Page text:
Then you go to the bench. Purdue generally only goes about 3-4 players deep into the bench and often doesn’t get a ton of statistical production. Last night the bench only got four points, but it did so much more. Nojel Eastern, the freshman, played big and got two absolutely huge offensive rebounds he converted to four points at a time when Purdue’s offense was struggling. He finished with five rebounds total. Matt Haarms is another giant we can throw at teams with the added bonus of better defense than Haas. His offensive game is still developing, but when he had to shoot a three late in the shot clock with the game tied at 69 you at least thought it had a chance. I don’t know if I have seen Haas take a shot outside of 10 feet from the basket (aside from free throws) in his entire Purdue career and I kind of shudder at the thought of it.
Ryan Cline again had an off night, but in him you have a junior that has played a lot of basketball here and is comfortable with his role. That role happens to be “come in and shoot open threes”. His percentage is down this year, but you know he has a 5 of 7 from three for 20 points game in him some time this season. He was just 4 of 6 against Rutgers. Finally, you have Grady Eifert. If Mackey Arena itself berthed a generic college basketball walk-on it would be Eifert, the tough as nails brother of an NFL tight end that played only 7 minutes last night, but grabbed four rebounds including three on one play that set up a big triple from Mathias. He is not blessed with the talent of most guys int he Big Ten, but he is going to scrap and claw his way into what he gets, just like any Purdue player should.
The bench guys only scored 4 points last night, but contributed 10 rebounds, 3 assists, a block, and two steals. They know their jobs and fill them well. Throw in Jacquil Taylor, who can give you 5-7 emergency big minutes in a pinch, and it is a solid bench. Next season will be a test when all five have to play much larger roles, but this is now.
It is amazing how all nine players had a hand in last night’s game. Cline arguably did the least, but still defended well in iso spots. There may not be a sure fire elite player on the roster, but they are guys that are all at least very good and just happened to mesh together almost perfectly. That’s how you lose a player like Swanigan and still somehow look better. Biggie was an all-time Purdue great. I would love to have him this year. Still, without him Purdue’s offense is more versatile and modern. It relies more on motion and its shooters. Without Biggie everyone knows they have to rebound instead of just saying, “nah, Biggie will get it”. You don’t have the clogged post anymore of Biggie and Haas both on the floor. You also don’t have us forcing it to Biggie in crunch time because we feel we have to. Last night when the game was on the line I honestly didn’t know who I wanted to take the last shot, but in a way, that’s good. ANY of the five guys on the floor were capable of taking it and hitting it, meaning we had a variety of looks. With Biggie, you knew it was probably coming to him, so you could defend it easier.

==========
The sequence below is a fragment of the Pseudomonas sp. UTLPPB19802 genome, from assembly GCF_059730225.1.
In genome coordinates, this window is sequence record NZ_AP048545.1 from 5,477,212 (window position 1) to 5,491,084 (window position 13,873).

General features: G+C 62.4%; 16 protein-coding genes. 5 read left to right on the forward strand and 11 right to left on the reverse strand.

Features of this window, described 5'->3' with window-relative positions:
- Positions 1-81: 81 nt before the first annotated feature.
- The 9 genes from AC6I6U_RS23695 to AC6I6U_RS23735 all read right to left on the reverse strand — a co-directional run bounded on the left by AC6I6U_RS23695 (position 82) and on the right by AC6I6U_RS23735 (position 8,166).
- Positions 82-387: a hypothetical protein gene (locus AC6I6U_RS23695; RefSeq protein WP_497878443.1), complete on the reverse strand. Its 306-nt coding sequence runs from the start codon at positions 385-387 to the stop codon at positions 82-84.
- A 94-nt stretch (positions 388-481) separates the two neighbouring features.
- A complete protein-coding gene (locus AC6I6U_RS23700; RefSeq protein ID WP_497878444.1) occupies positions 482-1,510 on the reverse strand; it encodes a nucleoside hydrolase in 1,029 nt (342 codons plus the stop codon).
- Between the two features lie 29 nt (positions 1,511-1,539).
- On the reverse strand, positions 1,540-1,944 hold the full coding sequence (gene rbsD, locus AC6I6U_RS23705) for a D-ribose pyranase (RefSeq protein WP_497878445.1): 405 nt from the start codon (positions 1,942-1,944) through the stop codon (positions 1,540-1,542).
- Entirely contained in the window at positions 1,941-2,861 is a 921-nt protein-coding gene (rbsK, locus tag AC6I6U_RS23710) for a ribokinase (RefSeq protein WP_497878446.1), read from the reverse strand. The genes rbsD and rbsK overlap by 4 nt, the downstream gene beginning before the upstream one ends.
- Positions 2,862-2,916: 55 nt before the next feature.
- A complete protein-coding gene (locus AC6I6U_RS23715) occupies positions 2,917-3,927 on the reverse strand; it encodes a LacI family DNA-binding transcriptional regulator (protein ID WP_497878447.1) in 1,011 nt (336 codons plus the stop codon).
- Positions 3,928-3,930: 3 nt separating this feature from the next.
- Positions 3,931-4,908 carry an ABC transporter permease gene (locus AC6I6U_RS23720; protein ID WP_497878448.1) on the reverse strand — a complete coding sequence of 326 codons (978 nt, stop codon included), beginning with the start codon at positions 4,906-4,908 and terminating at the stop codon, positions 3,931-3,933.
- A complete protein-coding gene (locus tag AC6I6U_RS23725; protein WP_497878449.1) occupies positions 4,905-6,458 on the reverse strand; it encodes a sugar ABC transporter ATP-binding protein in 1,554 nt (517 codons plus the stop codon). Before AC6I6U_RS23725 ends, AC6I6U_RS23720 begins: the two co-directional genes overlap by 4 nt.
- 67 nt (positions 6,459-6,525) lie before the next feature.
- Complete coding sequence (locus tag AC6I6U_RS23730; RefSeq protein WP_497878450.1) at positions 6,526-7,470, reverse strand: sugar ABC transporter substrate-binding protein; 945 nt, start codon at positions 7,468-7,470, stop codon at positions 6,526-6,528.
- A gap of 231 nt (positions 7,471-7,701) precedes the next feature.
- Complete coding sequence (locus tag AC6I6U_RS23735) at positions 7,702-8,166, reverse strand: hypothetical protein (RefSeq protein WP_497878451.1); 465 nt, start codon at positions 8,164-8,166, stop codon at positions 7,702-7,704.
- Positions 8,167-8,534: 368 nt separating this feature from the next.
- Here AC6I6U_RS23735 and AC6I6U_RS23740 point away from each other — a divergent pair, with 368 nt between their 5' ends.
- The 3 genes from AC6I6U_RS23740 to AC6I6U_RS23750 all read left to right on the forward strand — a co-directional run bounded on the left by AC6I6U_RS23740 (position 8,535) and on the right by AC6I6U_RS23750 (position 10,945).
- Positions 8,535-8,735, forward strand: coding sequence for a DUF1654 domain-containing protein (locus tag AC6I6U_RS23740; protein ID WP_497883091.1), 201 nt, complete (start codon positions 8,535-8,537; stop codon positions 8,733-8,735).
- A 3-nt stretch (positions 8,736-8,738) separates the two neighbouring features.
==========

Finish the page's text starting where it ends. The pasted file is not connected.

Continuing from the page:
Overnight I received an e-mail from reader Sam Wehrspann. It read as follows:
What if trades (and values) we’re hypothetically allowed in Big Ten basketball?
Would you trade Cline for McQuaid straight up? What type of futures value could Minny get for Jordan Murphy now that their team is imploding? Would you trade Nojel (and his potential) for Tony Carr and go for broke?
I think this also might help end the ‘ainters argument... Which coaches in the BT would you trade for Painter right now? I think it is a short list. What kind of player value would Painter fetch from the open market?
Some caveats like eligibility remaining and injuries would have to be factored in as well... Would you trade Haarms for an injured Deron Davis?
It is a very interesting scenario. I am not really sure how I would work it out. I like the way this team is structured. Every part seems to fit. Every part seems uniquely Purdue as well. It’s like this roster, in its current form, is an F1 race car. Those cars are relentlessly designed for a specific driver in mind. This team for coach Painter is the result of years of coaching and recruiting. Only he can coach it, too. We have waited for it to bear fruit for some time and there is the looming specter on the horizon that next year, while it could still be a good team, will likely be a step back as the next building phase begins. We know we get at least 15 more games with these guys (13 regular season and one in each postseason tournament), but it is going to be a fun finish.
I am not sure I would trade any parts right now. It’s all just working so well. Even the adversity of two losses in the Bahamas was handled internally by the leadership of four seniors. They are four young men that, as someone said on Twitter last night, don’t have a catchy name like the Baby Boilers or the Three Amigos. They go out and do their jobs together unlike anyone else in college basketball right now. There is still a long way to go and a lot of basketball to be played, (plus my own Purdue fan neuroses to work out), but if they keep it up we might find a name for them after all: